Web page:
So, River God: the most compelling aspect of this work is not so much the story as the voice of the main character. Our first-person hero, Taita, borders on the fantastical – no, is fantastical. He is a Renaissance Man in extreme: playwright, architect, administrator, military strategist, physician, mural painter, jeweler, hydraulic engineer, embalmer, musician – what have I missed? There are chariot battles, damsels in distress and adventures into sub-Saharan Africa. I know so little about the history or geography that, besides the epic exaggerations, I had to largely take Smith at his word on the basic facts. But it’s Taita’s voice that carries this book. His voice will stay with me when the story is forgotten.

Imagine my shock when I opened The Quest and found a third-person narrative, mostly in Taita’s point of view, but also from other characters and even much use of the omniscient. I had skipped two books in the series, so I knew there would be story I’d missed and I expected subtle changes in the author’s style but I grieved the loss of Taita’s voice for 100 pages before I finally let it go.

Also, by the time you reach The Quest, there has been a shift in genre from imaginative historical adventure to what is essentially a fantasy set in ancient Egypt/Africa. Taita is no longer simply skilled at everything. In the interim he has become a mage and a long-liver. Rather than the natural enemy of an invading force (River God) Taita is now pitted against a thousand year old witch.

I read fantasy so it should have been easy to make the transition, but it took me about as long to let the historicity go as it did to relinquish Taita’s voice. I do not want to be the one to pigeon-hole writers into strict genre distinctions but I really struggled with it. I like historical characters to take on as much of their own worldview as I can possibly comprehend, and the people of ancient Egypt would understand the world very differently from me, but that’s not what The Quest is. The Quest is fantasy – best to make that mental switch in your head before you start page one.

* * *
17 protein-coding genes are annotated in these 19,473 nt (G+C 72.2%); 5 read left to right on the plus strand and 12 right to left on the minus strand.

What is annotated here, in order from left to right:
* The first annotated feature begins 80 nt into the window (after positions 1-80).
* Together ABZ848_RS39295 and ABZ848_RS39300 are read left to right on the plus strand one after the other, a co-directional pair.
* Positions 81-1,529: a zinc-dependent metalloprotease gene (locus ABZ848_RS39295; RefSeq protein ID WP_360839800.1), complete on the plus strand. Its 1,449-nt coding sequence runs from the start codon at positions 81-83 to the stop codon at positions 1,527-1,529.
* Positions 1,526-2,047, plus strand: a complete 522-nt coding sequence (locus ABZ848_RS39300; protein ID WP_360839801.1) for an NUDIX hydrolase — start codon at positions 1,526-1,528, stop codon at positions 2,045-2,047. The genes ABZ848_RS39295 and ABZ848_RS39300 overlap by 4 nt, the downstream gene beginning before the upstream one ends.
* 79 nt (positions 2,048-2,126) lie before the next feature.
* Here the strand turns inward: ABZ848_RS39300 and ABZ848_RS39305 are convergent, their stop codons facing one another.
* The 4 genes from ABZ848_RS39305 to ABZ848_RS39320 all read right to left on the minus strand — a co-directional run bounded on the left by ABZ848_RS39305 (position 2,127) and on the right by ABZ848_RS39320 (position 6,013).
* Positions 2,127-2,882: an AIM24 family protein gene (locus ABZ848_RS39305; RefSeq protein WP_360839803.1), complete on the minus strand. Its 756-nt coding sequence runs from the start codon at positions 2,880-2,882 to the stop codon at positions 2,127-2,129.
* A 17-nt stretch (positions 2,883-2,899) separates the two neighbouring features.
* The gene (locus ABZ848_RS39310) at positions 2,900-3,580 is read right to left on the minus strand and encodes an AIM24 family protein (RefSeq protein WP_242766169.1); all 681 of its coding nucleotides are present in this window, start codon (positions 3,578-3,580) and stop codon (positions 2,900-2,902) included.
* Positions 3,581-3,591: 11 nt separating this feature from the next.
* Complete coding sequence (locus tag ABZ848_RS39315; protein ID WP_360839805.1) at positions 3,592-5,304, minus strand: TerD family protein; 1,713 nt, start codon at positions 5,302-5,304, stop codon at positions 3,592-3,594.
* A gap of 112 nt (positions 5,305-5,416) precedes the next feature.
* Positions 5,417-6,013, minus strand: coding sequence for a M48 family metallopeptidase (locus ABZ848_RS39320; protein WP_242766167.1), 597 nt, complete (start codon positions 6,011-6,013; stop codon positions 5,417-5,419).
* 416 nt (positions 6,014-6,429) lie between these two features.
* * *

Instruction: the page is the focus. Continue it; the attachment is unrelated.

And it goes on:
It would be interesting to read the interim books and observe when and how Smith makes this transition. I suspect it is gradual and would not have shocked me so if I had read the progression as written. I’d love to hear from folks who have read all four to learn if this is the case or if The Quest was a leap in style and or genre.

And, a warning about The Quest: this story is sexually visceral. For the most part, the sexuality is rooted in the themes of power, identity and transformation that run through both books, but there were bits that seemed gratuitous.

River God: Recommended – here is it’s review page on GoodReads (interesting that the reviews are mostly divided between love it/hate it. Few in between.)

The Quest: Recommended with caution – here’s it’s review page on GoodReads (also very divided opinions). And one from the Historical Novel Society.